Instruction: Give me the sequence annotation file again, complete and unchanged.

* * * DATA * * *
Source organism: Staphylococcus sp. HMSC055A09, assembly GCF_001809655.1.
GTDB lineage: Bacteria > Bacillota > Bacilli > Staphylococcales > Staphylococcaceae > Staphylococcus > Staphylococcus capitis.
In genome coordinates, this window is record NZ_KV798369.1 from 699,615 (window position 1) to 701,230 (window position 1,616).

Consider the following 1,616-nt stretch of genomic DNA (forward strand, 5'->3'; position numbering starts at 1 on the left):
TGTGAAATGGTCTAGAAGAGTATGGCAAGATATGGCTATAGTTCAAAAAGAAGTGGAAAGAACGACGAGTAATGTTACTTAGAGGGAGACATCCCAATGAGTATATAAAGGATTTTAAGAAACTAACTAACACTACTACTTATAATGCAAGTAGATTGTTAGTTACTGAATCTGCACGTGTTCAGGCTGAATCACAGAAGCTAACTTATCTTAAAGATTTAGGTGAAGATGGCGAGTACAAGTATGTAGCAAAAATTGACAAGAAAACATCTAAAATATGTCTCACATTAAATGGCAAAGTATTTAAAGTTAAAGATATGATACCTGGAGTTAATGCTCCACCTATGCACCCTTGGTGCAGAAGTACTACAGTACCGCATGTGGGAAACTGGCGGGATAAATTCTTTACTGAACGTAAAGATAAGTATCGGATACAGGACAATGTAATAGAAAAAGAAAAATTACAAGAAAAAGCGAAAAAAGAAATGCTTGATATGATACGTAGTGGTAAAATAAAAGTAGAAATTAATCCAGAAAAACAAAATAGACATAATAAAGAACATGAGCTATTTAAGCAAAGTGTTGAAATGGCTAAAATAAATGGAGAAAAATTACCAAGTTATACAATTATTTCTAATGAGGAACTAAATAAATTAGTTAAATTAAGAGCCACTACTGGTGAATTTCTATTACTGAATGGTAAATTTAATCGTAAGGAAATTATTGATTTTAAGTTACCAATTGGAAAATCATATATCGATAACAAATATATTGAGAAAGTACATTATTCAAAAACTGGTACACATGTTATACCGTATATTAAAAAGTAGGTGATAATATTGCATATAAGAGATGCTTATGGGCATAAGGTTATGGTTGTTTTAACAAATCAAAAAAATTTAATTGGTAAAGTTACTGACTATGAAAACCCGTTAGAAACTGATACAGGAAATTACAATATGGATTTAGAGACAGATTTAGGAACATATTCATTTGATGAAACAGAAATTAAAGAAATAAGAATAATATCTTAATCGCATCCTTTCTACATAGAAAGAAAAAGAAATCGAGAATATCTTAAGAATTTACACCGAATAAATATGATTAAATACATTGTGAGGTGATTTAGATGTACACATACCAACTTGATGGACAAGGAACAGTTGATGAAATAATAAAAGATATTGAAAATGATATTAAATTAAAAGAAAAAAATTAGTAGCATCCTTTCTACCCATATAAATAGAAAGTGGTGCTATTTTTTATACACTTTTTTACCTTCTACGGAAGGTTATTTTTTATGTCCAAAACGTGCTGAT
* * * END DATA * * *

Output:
Source organism: Staphylococcus sp. HMSC055A09, assembly GCF_001809655.1.
GTDB lineage: Bacteria > Bacillota > Bacilli > Staphylococcales > Staphylococcaceae > Staphylococcus > Staphylococcus capitis.
In genome coordinates, this window is record NZ_KV798369.1 from 699,615 (window position 1) to 701,230 (window position 1,616).

Consider the following 1,616-nt stretch of genomic DNA (forward strand, 5'->3'; position numbering starts at 1 on the left):
TGTGAAATGGTCTAGAAGAGTATGGCAAGATATGGCTATAGTTCAAAAAGAAGTGGAAAGAACGACGAGTAATGTTACTTAGAGGGAGACATCCCAATGAGTATATAAAGGATTTTAAGAAACTAACTAACACTACTACTTATAATGCAAGTAGATTGTTAGTTACTGAATCTGCACGTGTTCAGGCTGAATCACAGAAGCTAACTTATCTTAAAGATTTAGGTGAAGATGGCGAGTACAAGTATGTAGCAAAAATTGACAAGAAAACATCTAAAATATGTCTCACATTAAATGGCAAAGTATTTAAAGTTAAAGATATGATACCTGGAGTTAATGCTCCACCTATGCACCCTTGGTGCAGAAGTACTACAGTACCGCATGTGGGAAACTGGCGGGATAAATTCTTTACTGAACGTAAAGATAAGTATCGGATACAGGACAATGTAATAGAAAAAGAAAAATTACAAGAAAAAGCGAAAAAAGAAATGCTTGATATGATACGTAGTGGTAAAATAAAAGTAGAAATTAATCCAGAAAAACAAAATAGACATAATAAAGAACATGAGCTATTTAAGCAAAGTGTTGAAATGGCTAAAATAAATGGAGAAAAATTACCAAGTTATACAATTATTTCTAATGAGGAACTAAATAAATTAGTTAAATTAAGAGCCACTACTGGTGAATTTCTATTACTGAATGGTAAATTTAATCGTAAGGAAATTATTGATTTTAAGTTACCAATTGGAAAATCATATATCGATAACAAATATATTGAGAAAGTACATTATTCAAAAACTGGTACACATGTTATACCGTATATTAAAAAGTAGGTGATAATATTGCATATAAGAGATGCTTATGGGCATAAGGTTATGGTTGTTTTAACAAATCAAAAAAATTTAATTGGTAAAGTTACTGACTATGAAAACCCGTTAGAAACTGATACAGGAAATTACAATATGGATTTAGAGACAGATTTAGGAACATATTCATTTGATGAAACAGAAATTAAAGAAATAAGAATAATATCTTAATCGCATCCTTTCTACATAGAAAGAAAAAGAAATCGAGAATATCTTAAGAATTTACACCGAATAAATATGATTAAATACATTGTGAGGTGATTTAGATGTACACATACCAACTTGATGGACAAGGAACAGTTGATGAAATAATAAAAGATATTGAAAATGATATTAAATTAAAAGAAAAAAATTAGTAGCATCCTTTCTACCCATATAAATAGAAAGTGGTGCTATTTTTTATACACTTTTTTACCTTCTACGGAAGGTTATTTTTTATGTCCAAAACGTGCTGAT